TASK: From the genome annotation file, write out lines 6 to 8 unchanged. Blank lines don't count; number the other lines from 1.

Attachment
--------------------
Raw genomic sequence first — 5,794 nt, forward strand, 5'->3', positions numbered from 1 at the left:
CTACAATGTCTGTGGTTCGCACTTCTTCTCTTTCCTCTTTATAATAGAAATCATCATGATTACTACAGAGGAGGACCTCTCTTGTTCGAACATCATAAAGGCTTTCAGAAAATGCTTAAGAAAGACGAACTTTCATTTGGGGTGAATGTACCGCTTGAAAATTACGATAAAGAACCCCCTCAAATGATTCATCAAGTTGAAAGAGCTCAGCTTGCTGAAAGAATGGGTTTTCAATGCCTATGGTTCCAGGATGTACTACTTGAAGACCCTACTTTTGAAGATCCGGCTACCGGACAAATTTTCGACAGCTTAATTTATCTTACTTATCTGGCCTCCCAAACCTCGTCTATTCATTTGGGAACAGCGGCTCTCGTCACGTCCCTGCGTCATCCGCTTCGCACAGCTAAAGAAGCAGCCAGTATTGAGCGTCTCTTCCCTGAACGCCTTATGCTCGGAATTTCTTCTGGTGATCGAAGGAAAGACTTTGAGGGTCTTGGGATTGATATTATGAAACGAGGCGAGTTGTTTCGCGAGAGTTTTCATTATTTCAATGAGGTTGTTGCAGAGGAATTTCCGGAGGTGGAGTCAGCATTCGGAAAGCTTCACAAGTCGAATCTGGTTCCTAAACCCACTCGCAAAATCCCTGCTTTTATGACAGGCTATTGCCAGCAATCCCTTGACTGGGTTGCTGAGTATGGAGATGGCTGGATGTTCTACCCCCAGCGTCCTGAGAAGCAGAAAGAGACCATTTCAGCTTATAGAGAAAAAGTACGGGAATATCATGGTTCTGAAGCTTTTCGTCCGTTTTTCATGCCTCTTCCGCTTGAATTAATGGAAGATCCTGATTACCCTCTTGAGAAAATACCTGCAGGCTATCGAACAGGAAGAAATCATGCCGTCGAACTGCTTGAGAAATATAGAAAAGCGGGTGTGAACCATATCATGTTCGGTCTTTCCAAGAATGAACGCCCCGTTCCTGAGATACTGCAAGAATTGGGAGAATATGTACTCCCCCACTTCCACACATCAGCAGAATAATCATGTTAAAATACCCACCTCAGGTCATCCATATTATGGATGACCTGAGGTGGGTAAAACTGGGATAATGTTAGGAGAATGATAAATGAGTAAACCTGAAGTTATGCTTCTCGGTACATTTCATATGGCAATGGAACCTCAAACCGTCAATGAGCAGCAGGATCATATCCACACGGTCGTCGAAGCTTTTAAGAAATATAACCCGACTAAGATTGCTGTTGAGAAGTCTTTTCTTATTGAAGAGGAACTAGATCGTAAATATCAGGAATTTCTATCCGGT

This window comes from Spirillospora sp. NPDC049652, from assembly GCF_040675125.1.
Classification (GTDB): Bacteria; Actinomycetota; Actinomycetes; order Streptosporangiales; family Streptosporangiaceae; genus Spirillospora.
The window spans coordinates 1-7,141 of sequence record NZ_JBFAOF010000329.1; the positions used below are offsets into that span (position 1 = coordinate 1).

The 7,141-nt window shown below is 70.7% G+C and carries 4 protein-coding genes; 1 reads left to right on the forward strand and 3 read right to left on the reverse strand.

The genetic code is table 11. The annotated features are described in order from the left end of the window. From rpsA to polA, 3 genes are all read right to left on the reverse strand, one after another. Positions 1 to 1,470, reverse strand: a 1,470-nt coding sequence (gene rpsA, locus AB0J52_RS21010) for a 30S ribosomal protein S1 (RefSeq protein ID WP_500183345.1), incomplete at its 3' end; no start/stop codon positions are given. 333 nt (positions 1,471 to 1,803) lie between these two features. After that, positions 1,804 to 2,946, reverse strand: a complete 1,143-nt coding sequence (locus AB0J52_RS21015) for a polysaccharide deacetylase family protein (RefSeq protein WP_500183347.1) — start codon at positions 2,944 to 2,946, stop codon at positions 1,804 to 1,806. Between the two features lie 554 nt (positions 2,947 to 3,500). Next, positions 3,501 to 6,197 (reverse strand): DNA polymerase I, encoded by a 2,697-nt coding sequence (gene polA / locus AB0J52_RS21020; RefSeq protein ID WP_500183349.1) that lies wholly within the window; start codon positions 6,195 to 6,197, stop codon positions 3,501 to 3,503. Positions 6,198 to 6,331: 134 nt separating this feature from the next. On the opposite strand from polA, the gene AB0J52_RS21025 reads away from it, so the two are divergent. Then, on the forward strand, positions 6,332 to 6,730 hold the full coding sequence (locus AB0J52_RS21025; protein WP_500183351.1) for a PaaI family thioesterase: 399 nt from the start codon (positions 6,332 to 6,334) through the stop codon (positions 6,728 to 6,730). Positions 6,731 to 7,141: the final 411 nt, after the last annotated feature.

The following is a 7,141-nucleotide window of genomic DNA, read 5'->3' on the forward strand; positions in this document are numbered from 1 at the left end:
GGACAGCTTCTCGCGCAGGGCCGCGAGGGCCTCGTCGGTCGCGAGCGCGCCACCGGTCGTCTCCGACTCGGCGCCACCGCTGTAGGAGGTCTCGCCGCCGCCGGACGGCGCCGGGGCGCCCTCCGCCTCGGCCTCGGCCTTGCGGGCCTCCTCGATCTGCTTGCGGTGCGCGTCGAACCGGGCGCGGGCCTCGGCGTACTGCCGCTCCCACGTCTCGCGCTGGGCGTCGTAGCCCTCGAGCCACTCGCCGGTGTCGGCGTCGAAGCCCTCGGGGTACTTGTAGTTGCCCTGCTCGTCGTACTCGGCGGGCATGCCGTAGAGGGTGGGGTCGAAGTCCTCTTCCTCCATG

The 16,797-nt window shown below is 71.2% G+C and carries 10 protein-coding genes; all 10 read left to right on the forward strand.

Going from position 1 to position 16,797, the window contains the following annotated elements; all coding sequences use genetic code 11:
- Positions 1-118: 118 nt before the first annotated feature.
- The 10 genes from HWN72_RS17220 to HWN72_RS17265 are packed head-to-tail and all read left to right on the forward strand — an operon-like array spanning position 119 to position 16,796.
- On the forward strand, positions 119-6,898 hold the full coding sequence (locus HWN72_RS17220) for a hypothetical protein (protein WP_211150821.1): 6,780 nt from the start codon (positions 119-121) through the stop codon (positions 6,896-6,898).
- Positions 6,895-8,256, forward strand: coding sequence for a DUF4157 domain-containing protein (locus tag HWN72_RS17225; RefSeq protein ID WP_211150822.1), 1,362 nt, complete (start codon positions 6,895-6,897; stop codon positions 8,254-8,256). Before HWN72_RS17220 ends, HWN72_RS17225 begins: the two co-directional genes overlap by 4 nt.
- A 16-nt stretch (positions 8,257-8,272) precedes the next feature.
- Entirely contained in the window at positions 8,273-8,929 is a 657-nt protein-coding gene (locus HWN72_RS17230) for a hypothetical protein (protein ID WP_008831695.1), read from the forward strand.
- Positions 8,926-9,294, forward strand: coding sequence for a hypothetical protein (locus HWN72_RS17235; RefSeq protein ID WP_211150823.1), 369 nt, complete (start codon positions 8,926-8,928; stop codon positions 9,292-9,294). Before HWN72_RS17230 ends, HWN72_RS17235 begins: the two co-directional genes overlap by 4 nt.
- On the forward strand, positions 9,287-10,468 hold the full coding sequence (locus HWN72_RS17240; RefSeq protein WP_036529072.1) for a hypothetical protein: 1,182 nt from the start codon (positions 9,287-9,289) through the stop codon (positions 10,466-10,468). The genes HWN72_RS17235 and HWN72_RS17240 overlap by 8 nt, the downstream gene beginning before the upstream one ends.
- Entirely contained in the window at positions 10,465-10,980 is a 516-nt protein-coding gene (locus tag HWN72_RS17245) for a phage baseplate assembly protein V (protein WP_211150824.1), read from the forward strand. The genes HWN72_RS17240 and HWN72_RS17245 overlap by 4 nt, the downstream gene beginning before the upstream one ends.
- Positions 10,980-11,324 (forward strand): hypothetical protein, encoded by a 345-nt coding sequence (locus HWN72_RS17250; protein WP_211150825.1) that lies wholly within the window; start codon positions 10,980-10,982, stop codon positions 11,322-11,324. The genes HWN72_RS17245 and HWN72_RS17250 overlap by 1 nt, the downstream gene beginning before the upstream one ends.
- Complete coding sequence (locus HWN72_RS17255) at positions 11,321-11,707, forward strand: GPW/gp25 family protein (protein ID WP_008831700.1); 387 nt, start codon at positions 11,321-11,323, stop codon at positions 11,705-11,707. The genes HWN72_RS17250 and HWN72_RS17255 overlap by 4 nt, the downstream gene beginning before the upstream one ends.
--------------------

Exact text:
The 7,141-nt window shown below is 70.7% G+C and carries 4 protein-coding genes; 1 reads left to right on the forward strand and 3 read right to left on the reverse strand.

The genetic code is table 11. The annotated features are described in order from the left end of the window. From rpsA to polA, 3 genes are all read right to left on the reverse strand, one after another. Positions 1 to 1,470, reverse strand: a 1,470-nt coding sequence (gene rpsA, locus AB0J52_RS21010) for a 30S ribosomal protein S1 (RefSeq protein ID WP_500183345.1), incomplete at its 3' end; no start/stop codon positions are given. 333 nt (positions 1,471 to 1,803) lie between these two features. After that, positions 1,804 to 2,946, reverse strand: a complete 1,143-nt coding sequence (locus AB0J52_RS21015) for a polysaccharide deacetylase family protein (RefSeq protein WP_500183347.1) — start codon at positions 2,944 to 2,946, stop codon at positions 1,804 to 1,806. Between the two features lie 554 nt (positions 2,947 to 3,500). Next, positions 3,501 to 6,197 (reverse strand): DNA polymerase I, encoded by a 2,697-nt coding sequence (gene polA / locus AB0J52_RS21020; RefSeq protein ID WP_500183349.1) that lies wholly within the window; start codon positions 6,195 to 6,197, stop codon positions 3,501 to 3,503. Positions 6,198 to 6,331: 134 nt separating this feature from the next. On the opposite strand from polA, the gene AB0J52_RS21025 reads away from it, so the two are divergent. Then, on the forward strand, positions 6,332 to 6,730 hold the full coding sequence (locus AB0J52_RS21025; protein WP_500183351.1) for a PaaI family thioesterase: 399 nt from the start codon (positions 6,332 to 6,334) through the stop codon (positions 6,728 to 6,730). Positions 6,731 to 7,141: the final 411 nt, after the last annotated feature.

The following is a 7,141-nucleotide window of genomic DNA, read 5'->3' on the forward strand; positions in this document are numbered from 1 at the left end: